- personal attributes, including outgoing, bright, and positive self-concepts.
- the family, such as having close bonds with at least one family member or an emotionally stable parent; and
- the community, such as receiving support or counsel from peers.
How to Build Individual Resilience
The American Psychological Association suggests “10 Ways to Build Resilience”:
- Maintain good relationships with close family members, friends and others.
- Avoid seeing crises or stressful events as unbearable problems;
- Accept circumstances that cannot be changed;
- Develop realisticgoals and move towards them;
- Take decisive actions in adverse situations;
- Look for opportunities of self-discovery after a struggle with loss;
- Develop self-confidence;
- Keep a long-term perspective and consider the stressful event in a broader context;
- Maintain a hopeful outlook, expecting good things andvisualizing what is wished;
- Take care of one’s mind and body, exercising regularly, paying attention to one’s own needs and feelings.
A number of self-help approaches to resilience-building have been developed, drawing mainly on the theory and practice of cognitive behavioral therapy (CBT) and rational emotive behavior therapy (REBT). For example, a group cognitive-behavioral intervention, called the Penn Resiliency Program (PRP), has been shown to foster various aspects of resilience. A meta-analysis of 17 PRP studies showed that the intervention significantly reduces depressive symptoms over time.
Connecting Resilience with Self-Awareness
There’s a paradox which centers on contemplation-and action, a creative tension between knowing one’s true self and choosing actions that are aligned with our deeply held beliefs and values. The one thing we bring to community is ourselves. It is ultimately the best gift we give to others. Therefore, it is imperative that we know ourselves, appreciate our gifts and work toward being truthful and forthright in the actions we take in our lives.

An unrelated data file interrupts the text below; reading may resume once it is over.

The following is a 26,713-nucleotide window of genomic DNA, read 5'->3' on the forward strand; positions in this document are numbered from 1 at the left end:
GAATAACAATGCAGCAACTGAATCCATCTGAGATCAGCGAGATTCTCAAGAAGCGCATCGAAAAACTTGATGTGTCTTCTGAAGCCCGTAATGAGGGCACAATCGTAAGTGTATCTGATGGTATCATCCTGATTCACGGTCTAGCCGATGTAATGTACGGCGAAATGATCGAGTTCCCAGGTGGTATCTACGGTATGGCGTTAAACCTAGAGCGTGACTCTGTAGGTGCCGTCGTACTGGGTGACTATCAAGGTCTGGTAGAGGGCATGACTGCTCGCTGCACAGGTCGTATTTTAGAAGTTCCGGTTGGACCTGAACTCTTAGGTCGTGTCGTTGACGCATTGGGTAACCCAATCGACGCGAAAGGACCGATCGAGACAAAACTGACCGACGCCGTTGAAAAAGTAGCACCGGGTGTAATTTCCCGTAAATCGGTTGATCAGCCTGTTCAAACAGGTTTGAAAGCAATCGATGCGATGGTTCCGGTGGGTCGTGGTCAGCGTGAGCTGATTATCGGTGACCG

Self-reflection helps us identify the fundamental commitments that make us who we are and that move us toward authentic actions. Knowing our inner life becomes critical, for it improves our relationships. Participating in relationships blindly, without self-examination tends toward habitual, automated actions and reactions that may be driven by our deepest fears and i n securities. Our perceptions become caught up in a system of thought, a homeostatic structure, that is organized around our memories, such that our thinking is influenced by an overriding system of thought which forms our perceptions and the meanings we assign to daily activities. Associated with our memories are emotions, which become hardwired in our consciousness to the extent that we react out of these memories, resulting in a loss of authenticity and freedom. Entering into relationships in a conscious, reflective and mindful manner can lead toward a movement of will and actions that is more authentic and closer to a true sense of being.
Resilience in the Workplace
Resilience has also been examined in the context of failure and setbacks in workplace settings. Representing one of the core constructs of positive organizational behavior and given increasingly disruptive and demanding work environments, scholars’ and practitioners’ attention to psychological resilience in organizations has greatly increased. This research has highlighted certain personality traits, personal resources (e.g., self-efficacy, work-life balance, social competencies), personal attitudes (e.g., sense of purpose, job commitment), positive emotions, and work resources (e.g., social support, positive organizational context) as potential facilitators of workplace resilience.
Beyond studies on general workplace resilience, attention has been directed to the role of resilience in innovative contexts. Due to high degrees of uncertainty and complexity in the innovation process, failure and setbacks are naturally happening frequently in this context. As such failure and setbacks can have strong and harmful effects on affected individuals’ motivation and willingness to take risks, their resilience is essential to productively engage in future innovative activities.
Researcher Zhen Wang and colleagues examined the connection between positive effect and resilience in the workplace. They postulated that highly resilient individuals had more personal resources and were more likely to be engaged at work. They defined positive effect as “high positive activation, including enthusiasm, alertness, and excitement.” Those positive emotions generate long-term personal resources such as well-being.